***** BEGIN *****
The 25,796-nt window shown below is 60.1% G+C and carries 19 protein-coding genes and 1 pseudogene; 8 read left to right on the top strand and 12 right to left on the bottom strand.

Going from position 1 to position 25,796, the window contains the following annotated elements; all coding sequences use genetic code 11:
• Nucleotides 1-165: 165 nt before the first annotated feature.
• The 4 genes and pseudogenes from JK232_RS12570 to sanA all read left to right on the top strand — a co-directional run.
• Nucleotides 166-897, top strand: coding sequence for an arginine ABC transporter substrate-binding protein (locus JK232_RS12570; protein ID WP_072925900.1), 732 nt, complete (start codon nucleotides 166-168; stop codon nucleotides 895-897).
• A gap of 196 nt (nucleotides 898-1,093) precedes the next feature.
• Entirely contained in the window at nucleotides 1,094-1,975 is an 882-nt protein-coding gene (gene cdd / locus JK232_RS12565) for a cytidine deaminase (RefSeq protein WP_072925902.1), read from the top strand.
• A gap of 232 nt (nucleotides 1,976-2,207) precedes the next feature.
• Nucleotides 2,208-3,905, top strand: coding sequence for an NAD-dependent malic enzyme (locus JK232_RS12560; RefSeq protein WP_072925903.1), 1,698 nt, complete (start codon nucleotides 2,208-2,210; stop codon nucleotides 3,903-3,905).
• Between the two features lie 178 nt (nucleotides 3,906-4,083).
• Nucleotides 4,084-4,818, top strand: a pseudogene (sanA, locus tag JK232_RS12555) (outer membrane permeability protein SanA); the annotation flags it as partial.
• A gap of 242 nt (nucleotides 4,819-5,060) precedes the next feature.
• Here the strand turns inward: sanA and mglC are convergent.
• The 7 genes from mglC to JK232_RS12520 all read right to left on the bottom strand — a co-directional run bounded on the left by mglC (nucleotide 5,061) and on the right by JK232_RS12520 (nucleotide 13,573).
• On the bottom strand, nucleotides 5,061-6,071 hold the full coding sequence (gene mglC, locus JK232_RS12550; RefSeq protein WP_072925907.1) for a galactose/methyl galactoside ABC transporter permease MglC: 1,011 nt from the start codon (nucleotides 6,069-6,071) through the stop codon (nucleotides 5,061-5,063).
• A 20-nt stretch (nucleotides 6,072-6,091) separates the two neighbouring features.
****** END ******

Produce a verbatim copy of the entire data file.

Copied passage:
The 25,796-nt window shown below is 60.1% G+C and carries 19 protein-coding genes and 1 pseudogene; 8 read left to right on the top strand and 12 right to left on the bottom strand.

Going from position 1 to position 25,796, the window contains the following annotated elements; all coding sequences use genetic code 11:
• Nucleotides 1-165: 165 nt before the first annotated feature.
• The 4 genes and pseudogenes from JK232_RS12570 to sanA all read left to right on the top strand — a co-directional run.
• Nucleotides 166-897, top strand: coding sequence for an arginine ABC transporter substrate-binding protein (locus JK232_RS12570; protein ID WP_072925900.1), 732 nt, complete (start codon nucleotides 166-168; stop codon nucleotides 895-897).
• A gap of 196 nt (nucleotides 898-1,093) precedes the next feature.
• Entirely contained in the window at nucleotides 1,094-1,975 is an 882-nt protein-coding gene (gene cdd / locus JK232_RS12565) for a cytidine deaminase (RefSeq protein WP_072925902.1), read from the top strand.
• A gap of 232 nt (nucleotides 1,976-2,207) precedes the next feature.
• Nucleotides 2,208-3,905, top strand: coding sequence for an NAD-dependent malic enzyme (locus JK232_RS12560; RefSeq protein WP_072925903.1), 1,698 nt, complete (start codon nucleotides 2,208-2,210; stop codon nucleotides 3,903-3,905).
• Between the two features lie 178 nt (nucleotides 3,906-4,083).
• Nucleotides 4,084-4,818, top strand: a pseudogene (sanA, locus tag JK232_RS12555) (outer membrane permeability protein SanA); the annotation flags it as partial.
• A gap of 242 nt (nucleotides 4,819-5,060) precedes the next feature.
• Here the strand turns inward: sanA and mglC are convergent.
• The 7 genes from mglC to JK232_RS12520 all read right to left on the bottom strand — a co-directional run bounded on the left by mglC (nucleotide 5,061) and on the right by JK232_RS12520 (nucleotide 13,573).
• On the bottom strand, nucleotides 5,061-6,071 hold the full coding sequence (gene mglC, locus JK232_RS12550; RefSeq protein WP_072925907.1) for a galactose/methyl galactoside ABC transporter permease MglC: 1,011 nt from the start codon (nucleotides 6,069-6,071) through the stop codon (nucleotides 5,061-5,063).
• A 20-nt stretch (nucleotides 6,072-6,091) separates the two neighbouring features.